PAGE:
SYDNEY (Reuters) - At the start of 2010, Australian Prime Minister Kevin Rudd was unchallenged in opinion polls, set to easily win a second term at elections this year. Just six months later, he is at risk of being turfed from office. Why?
According to voters the problem is not the government nor its policies, but Rudd himself. Voters no longer know what Rudd stands for, or worse, believe he only stands for himself.
"I liked Kevin and believed him to be a good man who had the best interests of Australia and its people at heart. I now see Kevin as only interested in Kevin," wrote Ann of Brisbane in northern Queensland state in a recent online commentary.
Page after page of online comments this month label Rudd an incompetent, self-centred politician, ready to dump policies when the going gets tough.
Rudd came to power in 2007 offering generational change.
Voters were sold on Rudd as a decisive politician able to tackle what he called the "great moral challenge of our generation", climate change, apologise to Australia's disadvantaged Aborigines for past injustices, and adopt a more humane approach to boatpeople seeking asylum.
He offered voters a leader who would be more inclusive.
Immediately after his election in November 2007, Rudd signed the Kyoto Protocol and apologised within months to Aborigines, two symbolic things his conservative predecessor refused to do.
But Rudd has since been unable to pass major legislation, blaming a hostile upper house Senate for blocking his policies. But very few Australian governments have controlled the Senate, though previous governments negotiated passage of major policies.
His critics say policy paralysis is a result of Rudd being more a technocrat than politician, referring major policy decisions to committees, and unable to master the politics of compromise, preferring an autocratic style of leadership.
A Mandarin-speaking former diplomat, Rudd was thrust into the national arena in a presidential-style campaign called "Kevin07" and featuring his boyish looks and blonde hair. Little was seen of Rudd the politician.
"In his pursuit of the prime ministership, much of Rudd’s political persona, therefore, consisted of what people projected onto him, rather than what he projected," wrote Bernard Keane in an online article 'So why is Kevin Rudd suddenly the problem?'.
Rudd was sold as either a "lite" version of the conservatives or a progressive politician who captured the national mood for change, allowing both sides of politics to vote for him, Keane said in the online news site (www.crikey.com.au).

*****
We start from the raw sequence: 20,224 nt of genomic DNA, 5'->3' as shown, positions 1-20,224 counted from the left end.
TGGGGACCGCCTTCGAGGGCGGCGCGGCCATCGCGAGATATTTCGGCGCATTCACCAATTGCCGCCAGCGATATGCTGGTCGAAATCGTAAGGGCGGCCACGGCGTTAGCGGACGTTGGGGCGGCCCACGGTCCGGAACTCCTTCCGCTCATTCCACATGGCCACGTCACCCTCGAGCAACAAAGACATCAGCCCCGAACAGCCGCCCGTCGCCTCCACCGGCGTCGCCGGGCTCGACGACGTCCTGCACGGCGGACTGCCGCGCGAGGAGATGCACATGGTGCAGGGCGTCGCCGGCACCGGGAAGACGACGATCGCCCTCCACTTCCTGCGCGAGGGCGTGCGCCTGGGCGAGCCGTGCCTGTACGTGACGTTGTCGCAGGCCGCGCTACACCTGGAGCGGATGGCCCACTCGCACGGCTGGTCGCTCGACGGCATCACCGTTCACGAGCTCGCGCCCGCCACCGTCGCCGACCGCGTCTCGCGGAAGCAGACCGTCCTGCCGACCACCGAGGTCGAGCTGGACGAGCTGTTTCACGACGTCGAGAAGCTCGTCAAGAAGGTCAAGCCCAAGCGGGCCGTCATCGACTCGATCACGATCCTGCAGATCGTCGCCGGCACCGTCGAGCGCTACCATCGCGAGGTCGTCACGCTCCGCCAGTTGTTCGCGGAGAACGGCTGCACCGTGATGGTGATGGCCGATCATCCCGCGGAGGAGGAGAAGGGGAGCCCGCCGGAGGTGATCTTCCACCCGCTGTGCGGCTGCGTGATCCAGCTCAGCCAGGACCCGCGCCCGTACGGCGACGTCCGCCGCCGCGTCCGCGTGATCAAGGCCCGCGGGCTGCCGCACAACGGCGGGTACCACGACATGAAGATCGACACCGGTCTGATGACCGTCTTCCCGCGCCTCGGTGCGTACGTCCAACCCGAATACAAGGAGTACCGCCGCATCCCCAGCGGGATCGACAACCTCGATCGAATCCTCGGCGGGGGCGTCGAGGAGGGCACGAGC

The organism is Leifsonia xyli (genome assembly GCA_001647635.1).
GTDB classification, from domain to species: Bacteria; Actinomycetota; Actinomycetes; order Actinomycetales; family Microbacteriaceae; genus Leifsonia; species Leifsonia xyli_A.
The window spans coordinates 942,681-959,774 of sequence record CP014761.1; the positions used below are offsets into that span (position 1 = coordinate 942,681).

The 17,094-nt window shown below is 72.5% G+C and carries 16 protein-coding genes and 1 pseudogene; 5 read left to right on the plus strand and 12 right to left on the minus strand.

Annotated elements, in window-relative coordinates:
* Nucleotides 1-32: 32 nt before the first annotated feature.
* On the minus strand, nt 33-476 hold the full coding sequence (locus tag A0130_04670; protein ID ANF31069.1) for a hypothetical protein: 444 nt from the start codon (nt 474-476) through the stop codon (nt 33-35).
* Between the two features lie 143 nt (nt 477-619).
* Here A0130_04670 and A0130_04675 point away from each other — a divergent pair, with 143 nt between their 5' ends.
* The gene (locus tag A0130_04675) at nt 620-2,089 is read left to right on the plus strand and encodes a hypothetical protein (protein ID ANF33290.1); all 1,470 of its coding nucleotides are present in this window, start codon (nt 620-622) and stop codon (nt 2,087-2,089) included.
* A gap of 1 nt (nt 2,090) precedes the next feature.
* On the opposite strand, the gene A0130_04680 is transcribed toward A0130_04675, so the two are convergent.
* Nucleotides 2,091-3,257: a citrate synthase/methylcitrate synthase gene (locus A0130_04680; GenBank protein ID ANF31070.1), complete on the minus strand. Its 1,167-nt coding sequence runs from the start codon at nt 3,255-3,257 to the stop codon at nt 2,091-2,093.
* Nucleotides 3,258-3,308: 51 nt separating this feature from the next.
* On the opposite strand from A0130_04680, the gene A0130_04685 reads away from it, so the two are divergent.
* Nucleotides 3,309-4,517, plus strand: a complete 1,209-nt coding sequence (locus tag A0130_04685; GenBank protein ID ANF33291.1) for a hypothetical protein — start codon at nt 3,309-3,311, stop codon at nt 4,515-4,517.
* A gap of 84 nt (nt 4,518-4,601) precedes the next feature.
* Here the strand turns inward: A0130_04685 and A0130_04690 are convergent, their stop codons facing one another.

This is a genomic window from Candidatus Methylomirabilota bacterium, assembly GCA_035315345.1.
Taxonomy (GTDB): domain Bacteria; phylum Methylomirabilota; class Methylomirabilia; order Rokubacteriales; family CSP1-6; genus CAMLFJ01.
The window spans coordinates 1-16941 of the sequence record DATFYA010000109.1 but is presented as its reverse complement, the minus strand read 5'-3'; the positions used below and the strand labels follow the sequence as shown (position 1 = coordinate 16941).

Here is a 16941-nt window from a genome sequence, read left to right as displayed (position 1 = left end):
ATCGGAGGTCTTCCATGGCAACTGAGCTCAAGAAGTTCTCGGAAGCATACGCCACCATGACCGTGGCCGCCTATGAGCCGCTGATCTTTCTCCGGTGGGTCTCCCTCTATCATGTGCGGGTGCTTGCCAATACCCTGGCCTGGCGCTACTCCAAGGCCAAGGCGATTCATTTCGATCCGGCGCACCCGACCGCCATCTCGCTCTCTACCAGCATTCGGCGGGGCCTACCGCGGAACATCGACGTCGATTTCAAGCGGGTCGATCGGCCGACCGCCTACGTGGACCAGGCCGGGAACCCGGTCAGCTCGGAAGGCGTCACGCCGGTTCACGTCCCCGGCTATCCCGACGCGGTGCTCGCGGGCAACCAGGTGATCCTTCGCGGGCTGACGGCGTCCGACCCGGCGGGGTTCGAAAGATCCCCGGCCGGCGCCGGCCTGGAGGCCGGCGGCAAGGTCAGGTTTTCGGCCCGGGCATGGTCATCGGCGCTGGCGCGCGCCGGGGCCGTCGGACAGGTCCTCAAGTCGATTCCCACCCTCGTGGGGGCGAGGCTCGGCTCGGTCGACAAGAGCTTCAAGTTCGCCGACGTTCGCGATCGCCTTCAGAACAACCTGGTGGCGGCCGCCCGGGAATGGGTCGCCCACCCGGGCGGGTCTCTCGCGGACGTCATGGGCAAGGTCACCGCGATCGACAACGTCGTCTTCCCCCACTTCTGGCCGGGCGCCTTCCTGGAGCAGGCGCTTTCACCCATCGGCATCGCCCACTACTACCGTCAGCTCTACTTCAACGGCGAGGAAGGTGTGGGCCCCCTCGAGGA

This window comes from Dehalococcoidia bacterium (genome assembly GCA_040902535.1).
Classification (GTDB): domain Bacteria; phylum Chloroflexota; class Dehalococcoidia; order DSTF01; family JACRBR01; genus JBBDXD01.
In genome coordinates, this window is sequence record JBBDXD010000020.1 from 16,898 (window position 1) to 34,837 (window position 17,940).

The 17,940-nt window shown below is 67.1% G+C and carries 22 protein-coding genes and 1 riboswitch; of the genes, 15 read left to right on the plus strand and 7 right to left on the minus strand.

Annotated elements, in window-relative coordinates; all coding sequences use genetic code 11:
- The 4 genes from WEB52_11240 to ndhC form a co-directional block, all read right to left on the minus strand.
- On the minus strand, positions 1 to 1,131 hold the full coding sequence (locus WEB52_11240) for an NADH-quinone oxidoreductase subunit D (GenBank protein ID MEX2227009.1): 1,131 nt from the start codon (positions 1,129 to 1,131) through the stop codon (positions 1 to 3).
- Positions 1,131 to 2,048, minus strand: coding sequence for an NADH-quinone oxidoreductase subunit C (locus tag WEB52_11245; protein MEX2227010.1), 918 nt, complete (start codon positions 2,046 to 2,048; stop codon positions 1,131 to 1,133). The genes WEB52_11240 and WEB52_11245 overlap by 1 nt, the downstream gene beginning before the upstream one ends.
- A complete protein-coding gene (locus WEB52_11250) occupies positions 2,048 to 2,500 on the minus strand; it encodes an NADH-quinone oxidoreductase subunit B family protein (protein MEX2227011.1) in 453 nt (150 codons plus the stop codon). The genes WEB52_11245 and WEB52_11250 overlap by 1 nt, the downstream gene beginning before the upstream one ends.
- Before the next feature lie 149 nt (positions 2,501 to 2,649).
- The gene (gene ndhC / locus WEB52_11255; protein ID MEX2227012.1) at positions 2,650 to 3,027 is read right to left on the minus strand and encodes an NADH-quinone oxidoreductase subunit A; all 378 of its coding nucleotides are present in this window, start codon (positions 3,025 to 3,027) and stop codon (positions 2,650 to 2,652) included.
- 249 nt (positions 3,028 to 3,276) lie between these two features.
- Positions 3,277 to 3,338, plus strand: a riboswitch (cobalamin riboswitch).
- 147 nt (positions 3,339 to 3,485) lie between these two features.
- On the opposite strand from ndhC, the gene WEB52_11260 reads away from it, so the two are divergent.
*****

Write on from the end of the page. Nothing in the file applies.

"It was enough to allow Rudd to secure the (prime minister's) Lodge and craft his own political persona...," he wrote.
"Rudd’s problem is that he has not yet done that, and he has also managed to upset both progressive and conservative voters at the same time -- leaving him exposed to a catastrophic collapse."
Those in the political capital Canberra who watched Rudd work for years to win power, say the real Rudd is very different to the public persona.
"He's seen in that little world of power as a weird guy and a failing prime minister. He puzzles his caucus, frustrates his ministers and irritates the press," wrote commentator David Marr in a recent biography of Rudd.
Rudd is a devout Christian, who mastered Chinese language, culture and politics at university, and then joined the diplomatic service with postings in Stockholm and Beijing.
He won a seat in parliament in 1988 and the first four words he spoke in parliament made it clear he was ambitious.
"Politics is about power," he said in his first speech. He ended with an equally bold declaration: "I have no intention of being here for the sake of just being here. Together with my colleagues it is my intention to make a difference".
In 2006, Rudd was elected Labor leader as the party struggled to win traction with voters. One year later, Rudd brought Labor out of the wilderness after several failed leaderships.
But almost three years after being elected prime minister, voters believe Rudd has made little difference.
Rudd has acknowledged and delivered a speech last week setting out what he does believe in -- nation building.
"I'm proud to lead a nation-building government grounded in enduring Labor values -- of hope triumphing over fear. A government with a vision for a stronger, fairer Australia in the 21st century," he said.
The fact that Australia avoided recession during the global financial crisis, thanks to China's appetite for its minerals and a A$54 billion ($44 billion) stimulus package, protected Rudd from a backlash over job losses or a decline in housing prices.
The turning point came in May when Rudd dropped his climate policy, a carbon emissions trading scheme, having failed to sell the policy. Voters started deserting him.
His announcement in May of a new 40 percent tax on mining "super profits" to boost retirement savings and guarantee a surplus budget by 2012-13 was meant to be the platform for re-election in a poll expected in October.
The rationale was the policy could be presented as taxing the big miners to benefit workers. But Rudd failed to sell it.
"Kevin Rudd has squandered the chance to contest an unlosable election," said Peter, from the Melbourne suburb of Rosanna, in an online commentary.
(Reporting by Michael Perry; Editing by Ron Popeski)